### Fibonacci Pigeons

#### by David Radcliffe

Here is a funny picture that has been circulating the Internet since September 2010. I think that analyzing this picture would be an interesting project for a high school math class. My own analysis is included below.

This picture is amusing, but I wondered if it was real. Some people claim that the picture was Photoshopped. I don’t know how to tell if it was faked, but I do know how to count pixels.

I copied the picture into Microsoft Paint, and I recorded the x-coordinates of the arrow tips. Magnifying the picture to 800% made this task much easier. I entered these coordinates into Microsoft Excel, and I also calculated the first differences.

If the pigeons are truly spaced according to the Fibonacci numbers, then the first differences should be roughly proportional to 1.618^{x}. To test this hypothesis, I made a scatter plot, and I fitted an exponential trend line to the data.

The fit is good, but not spectacular (R^{2} = 0.9357). However, the base of exponents is not even close to 1.618. According to Excel, the exponential function of best fit is y = 5.9093 * exp(0.2453*x), which can also be written as y = 5.9093 * 1.278^x. If we omit the last two data points as outliers, then the correlation improves to R^{2} = 0.986, but the base of exponents is even smaller (b = 1.216). The spacing between pigeons is simply not increasing as rapidly as the Fibonacci numbers.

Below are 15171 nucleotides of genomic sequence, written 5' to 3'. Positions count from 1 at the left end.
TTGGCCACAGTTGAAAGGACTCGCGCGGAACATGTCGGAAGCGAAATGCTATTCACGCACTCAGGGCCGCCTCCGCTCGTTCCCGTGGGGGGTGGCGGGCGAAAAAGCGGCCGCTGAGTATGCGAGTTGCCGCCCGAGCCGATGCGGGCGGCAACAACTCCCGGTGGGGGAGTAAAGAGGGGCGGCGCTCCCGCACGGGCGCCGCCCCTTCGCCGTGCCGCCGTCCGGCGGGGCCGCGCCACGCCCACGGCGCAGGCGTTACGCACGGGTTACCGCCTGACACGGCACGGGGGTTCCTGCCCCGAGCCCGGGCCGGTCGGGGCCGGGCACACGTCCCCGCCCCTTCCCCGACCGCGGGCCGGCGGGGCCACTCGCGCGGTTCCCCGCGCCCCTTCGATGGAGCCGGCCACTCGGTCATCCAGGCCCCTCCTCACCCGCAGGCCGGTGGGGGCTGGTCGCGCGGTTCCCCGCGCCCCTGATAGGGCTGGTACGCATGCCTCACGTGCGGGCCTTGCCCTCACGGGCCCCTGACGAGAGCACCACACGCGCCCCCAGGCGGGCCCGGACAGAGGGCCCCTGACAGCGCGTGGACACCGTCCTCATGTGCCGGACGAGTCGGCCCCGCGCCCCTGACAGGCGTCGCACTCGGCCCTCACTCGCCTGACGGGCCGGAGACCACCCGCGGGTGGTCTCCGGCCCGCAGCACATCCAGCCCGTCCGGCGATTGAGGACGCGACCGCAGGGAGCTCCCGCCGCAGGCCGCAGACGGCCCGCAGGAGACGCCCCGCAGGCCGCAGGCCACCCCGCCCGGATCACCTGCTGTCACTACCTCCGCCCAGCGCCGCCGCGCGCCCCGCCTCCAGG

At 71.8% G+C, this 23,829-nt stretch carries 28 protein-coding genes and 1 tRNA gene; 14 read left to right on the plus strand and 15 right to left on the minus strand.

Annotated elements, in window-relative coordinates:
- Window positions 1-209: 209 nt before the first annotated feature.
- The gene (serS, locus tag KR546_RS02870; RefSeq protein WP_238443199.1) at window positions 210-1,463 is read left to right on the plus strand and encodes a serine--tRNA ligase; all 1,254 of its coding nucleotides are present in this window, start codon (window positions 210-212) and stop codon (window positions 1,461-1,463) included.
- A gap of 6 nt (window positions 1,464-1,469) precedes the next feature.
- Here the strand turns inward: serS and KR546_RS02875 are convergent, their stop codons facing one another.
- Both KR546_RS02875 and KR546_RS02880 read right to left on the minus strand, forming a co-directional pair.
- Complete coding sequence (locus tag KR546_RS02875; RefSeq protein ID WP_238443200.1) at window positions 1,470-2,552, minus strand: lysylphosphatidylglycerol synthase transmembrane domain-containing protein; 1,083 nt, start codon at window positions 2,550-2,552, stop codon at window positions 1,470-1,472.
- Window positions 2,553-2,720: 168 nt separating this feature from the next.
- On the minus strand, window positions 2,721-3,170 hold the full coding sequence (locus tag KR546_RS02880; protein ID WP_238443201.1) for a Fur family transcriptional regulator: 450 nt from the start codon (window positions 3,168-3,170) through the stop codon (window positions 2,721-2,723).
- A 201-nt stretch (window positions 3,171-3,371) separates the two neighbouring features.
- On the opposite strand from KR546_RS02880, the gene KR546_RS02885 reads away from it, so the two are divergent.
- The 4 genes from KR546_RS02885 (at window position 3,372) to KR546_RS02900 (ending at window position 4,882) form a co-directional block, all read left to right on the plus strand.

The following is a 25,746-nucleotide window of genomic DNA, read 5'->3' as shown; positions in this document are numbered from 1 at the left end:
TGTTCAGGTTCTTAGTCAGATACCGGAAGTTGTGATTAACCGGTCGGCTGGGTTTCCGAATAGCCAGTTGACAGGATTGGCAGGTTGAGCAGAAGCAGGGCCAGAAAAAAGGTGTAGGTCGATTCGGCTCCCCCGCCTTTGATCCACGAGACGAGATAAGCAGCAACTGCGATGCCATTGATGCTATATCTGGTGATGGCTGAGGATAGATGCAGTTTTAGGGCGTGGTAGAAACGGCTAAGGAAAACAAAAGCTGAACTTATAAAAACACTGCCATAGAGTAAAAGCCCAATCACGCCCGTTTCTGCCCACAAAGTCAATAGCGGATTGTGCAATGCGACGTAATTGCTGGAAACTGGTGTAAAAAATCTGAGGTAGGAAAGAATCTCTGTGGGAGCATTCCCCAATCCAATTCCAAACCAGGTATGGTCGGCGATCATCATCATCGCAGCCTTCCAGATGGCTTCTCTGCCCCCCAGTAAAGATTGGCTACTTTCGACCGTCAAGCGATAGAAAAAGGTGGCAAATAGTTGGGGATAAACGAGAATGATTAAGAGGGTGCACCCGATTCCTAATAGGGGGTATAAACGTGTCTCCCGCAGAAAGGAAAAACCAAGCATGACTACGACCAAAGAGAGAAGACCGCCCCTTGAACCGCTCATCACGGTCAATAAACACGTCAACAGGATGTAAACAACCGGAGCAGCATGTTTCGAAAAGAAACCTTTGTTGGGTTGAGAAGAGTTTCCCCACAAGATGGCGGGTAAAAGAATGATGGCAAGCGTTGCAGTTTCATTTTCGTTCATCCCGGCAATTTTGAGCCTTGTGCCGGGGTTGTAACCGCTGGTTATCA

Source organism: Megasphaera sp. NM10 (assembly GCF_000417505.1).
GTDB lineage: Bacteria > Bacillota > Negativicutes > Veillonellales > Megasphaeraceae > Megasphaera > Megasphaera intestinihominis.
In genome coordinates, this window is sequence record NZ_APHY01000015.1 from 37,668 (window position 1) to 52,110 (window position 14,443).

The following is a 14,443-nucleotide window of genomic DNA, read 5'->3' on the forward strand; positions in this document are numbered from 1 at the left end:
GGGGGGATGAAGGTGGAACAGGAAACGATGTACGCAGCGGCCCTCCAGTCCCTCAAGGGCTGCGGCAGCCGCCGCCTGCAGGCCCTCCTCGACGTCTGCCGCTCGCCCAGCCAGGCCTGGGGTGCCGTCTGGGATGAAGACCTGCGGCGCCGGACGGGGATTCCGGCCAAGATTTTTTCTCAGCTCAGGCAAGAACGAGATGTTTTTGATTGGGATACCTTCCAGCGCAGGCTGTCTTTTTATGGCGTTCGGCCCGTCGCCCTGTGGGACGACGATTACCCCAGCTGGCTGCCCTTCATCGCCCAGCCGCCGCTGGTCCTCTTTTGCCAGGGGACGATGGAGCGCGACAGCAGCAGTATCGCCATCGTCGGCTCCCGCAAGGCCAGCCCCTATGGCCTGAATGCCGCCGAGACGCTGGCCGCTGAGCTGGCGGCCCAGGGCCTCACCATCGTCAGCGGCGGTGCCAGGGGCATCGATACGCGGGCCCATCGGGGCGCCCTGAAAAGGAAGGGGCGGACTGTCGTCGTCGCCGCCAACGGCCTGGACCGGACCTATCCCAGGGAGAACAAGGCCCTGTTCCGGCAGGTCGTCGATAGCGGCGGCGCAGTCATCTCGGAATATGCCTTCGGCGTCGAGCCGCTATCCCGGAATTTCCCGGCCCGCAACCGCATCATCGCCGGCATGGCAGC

Conclusion: the picture is funny, and perhaps one should not over-analyze a good joke, but it does not show any evidence that pigeons arrange themselves according to the Fibonacci numbers.

[…] a less serious angle, you could try this FoxTrot comic strip on the subject, or keep an eye out for Fibonacci pigeons (here presented with some satisfyingly rigorous […]

It was taken into account in calculating the distortion caused by the lens and possible distortions in the proportions of the image?